Against the backdrop of a growing problem of construction equipment theft, off-highway OEMs continue to incorporate cutting-edge technologies into newer equipment models. As a result, owners are faced with new challenges in securing this high-value, highly desirable equipment against the threat of vandalism or theft on site. Consequently, more and more OEMs are seeking to negate these risks by incorporating new security methods, such as electronic locking and access control, in their designs.
Traditionally, OEMs have relied on conventional mechanical locks, numerous sets of keys, and a wide range of different padlocks, to keep their equipment secure. Over time, all this has added considerably to the cost of security for the buyers. Today, forward-thinking off-highway OEMs are benchmarking their security products against those already used successfully in the automotive industry, and are seeking to use specialist suppliers with a proven track record in delivering advanced security systems to this sector.
Automotive trends often set expectations that ripple through other industries, such as the ability to lock/unlock a door remotely. The technology most commonly used is radio frequency (RF), whereby the user presses a switch on an RF transmitter (usually a key fob). This sends a wireless signal to a receiver mounted on the vehicle actuating relays which operate the electronic power door locks installed throughout the vehicle. Some automobiles have also adopted vehicle-mounted digital keypads which send a signal to lock/unlock doors. Others have adopted passive RF systems that unlock the doors as soon as the transmitter is within a specific proximity to the receiver. More recent trends use Bluetooth based access via wireless communication.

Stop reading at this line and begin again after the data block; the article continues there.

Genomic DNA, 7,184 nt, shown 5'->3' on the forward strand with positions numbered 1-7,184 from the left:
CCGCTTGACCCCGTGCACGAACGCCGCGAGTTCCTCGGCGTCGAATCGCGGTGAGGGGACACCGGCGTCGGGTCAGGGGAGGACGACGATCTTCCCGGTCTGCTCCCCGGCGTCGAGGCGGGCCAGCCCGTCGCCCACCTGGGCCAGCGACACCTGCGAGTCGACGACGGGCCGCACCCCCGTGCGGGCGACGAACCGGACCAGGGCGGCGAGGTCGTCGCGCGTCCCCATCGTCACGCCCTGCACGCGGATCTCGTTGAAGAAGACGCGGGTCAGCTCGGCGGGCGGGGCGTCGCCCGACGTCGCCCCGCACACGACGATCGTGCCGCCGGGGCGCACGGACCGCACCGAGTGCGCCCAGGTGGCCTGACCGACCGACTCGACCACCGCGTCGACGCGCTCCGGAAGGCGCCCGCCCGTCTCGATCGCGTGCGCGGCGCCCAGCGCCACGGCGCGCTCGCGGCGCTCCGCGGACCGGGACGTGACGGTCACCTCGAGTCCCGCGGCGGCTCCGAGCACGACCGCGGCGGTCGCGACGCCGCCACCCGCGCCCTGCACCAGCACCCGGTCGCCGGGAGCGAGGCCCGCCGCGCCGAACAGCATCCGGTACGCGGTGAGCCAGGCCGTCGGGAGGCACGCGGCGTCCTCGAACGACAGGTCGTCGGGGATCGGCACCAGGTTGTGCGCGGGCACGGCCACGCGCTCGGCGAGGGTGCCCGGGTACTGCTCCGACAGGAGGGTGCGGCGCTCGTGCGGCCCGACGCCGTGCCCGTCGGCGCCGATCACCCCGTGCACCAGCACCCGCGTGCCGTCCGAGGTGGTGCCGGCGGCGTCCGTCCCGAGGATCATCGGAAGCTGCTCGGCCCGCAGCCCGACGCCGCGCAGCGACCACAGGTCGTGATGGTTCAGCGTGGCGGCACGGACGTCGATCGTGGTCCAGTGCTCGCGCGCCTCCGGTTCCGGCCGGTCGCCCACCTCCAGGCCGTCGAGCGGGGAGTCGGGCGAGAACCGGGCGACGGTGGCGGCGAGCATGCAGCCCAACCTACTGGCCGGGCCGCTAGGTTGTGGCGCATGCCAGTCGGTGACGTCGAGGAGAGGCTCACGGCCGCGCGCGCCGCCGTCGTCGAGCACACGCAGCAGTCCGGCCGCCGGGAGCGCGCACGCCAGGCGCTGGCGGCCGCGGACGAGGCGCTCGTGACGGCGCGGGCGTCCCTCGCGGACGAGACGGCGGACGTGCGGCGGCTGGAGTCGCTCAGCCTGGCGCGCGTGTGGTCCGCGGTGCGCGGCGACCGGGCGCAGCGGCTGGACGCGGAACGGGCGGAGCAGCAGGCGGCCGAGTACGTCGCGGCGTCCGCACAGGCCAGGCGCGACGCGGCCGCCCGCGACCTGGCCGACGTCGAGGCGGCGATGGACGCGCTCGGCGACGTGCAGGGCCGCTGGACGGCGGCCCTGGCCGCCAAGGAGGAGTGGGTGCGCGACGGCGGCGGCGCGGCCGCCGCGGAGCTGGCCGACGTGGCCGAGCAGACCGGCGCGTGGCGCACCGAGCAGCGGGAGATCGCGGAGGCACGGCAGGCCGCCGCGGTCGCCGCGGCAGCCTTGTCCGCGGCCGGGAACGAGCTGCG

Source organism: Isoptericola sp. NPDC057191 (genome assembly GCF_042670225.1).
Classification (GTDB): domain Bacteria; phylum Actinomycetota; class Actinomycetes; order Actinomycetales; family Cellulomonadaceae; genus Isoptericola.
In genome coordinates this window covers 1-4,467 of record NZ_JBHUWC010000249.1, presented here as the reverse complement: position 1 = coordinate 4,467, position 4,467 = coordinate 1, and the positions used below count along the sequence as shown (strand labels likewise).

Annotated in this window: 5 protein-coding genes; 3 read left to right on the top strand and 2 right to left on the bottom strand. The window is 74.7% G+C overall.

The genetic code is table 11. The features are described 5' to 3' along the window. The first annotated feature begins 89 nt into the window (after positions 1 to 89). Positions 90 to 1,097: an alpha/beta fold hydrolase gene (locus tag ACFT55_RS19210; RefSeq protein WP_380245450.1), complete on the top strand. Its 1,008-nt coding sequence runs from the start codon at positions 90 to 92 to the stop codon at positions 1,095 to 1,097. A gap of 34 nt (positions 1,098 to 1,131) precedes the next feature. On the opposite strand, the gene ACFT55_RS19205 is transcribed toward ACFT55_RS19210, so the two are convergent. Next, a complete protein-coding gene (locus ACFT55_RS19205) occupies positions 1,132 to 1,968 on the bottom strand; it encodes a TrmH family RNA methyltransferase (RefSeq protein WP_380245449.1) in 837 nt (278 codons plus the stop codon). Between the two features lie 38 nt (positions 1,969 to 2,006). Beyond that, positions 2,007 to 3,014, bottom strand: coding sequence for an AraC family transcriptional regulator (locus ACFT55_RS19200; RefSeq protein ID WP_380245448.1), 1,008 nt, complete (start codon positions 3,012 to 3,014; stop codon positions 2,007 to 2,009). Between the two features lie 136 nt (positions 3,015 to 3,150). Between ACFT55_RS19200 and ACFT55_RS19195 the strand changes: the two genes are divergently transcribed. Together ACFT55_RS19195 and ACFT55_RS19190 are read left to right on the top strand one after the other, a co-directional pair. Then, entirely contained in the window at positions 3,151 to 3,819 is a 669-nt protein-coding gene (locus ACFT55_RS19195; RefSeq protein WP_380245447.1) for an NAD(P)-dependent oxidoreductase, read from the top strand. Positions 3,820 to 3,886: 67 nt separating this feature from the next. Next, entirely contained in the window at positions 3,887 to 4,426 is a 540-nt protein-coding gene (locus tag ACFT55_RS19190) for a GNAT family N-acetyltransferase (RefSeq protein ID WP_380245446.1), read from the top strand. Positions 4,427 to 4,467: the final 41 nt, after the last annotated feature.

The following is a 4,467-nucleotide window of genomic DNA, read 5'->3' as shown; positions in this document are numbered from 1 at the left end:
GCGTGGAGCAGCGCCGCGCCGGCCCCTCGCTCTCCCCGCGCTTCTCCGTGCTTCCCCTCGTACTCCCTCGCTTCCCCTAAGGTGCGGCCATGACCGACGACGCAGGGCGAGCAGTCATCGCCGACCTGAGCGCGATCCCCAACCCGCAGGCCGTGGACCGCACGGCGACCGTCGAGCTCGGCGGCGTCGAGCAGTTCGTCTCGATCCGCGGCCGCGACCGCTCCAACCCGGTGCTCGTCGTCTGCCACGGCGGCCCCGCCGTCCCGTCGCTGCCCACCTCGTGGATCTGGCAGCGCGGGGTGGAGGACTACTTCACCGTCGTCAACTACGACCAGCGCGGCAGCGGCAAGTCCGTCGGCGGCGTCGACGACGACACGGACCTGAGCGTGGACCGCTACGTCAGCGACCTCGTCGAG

Like the many consumers who expect their personal vehicles to have these technologically advanced features, heavy equipment operators are now coming to work with the same expectations of the vehicles, plant and equipment they use on the job. An electronically operated locking mechanism for example, provides intelligence not available with a mechanical key locking product. The electronic access option can incorporate logic to control auxiliary functions such as lighting, alarms and audit trail data for tracking access attempts over time. Furthermore, electronic locking provides the added intelligence to easily add, delete and remotely control valid digital "keys" or credentials.
Recognising the potential for this technology in the off-highway market, OEMs are beginning to incorporate remote locking devices into their equipment. Whilst traditional automotive-grade electronic locking systems may not be directly adaptable to off-highway equipment, more robust variations of these systems are available from the right specialist suppliers.
Off-highway equipment fitted with robust electronic locks and latches allows the equipment owner to remotely lock and unlock vehicles via a signal through a connected key fob, keypad or Bluetooth enabled device. These electronic access systems record a digital record of activity, allowing the equipment owner to view the status of each access point, such as when an engine hood or toolbox was opened, and by whom.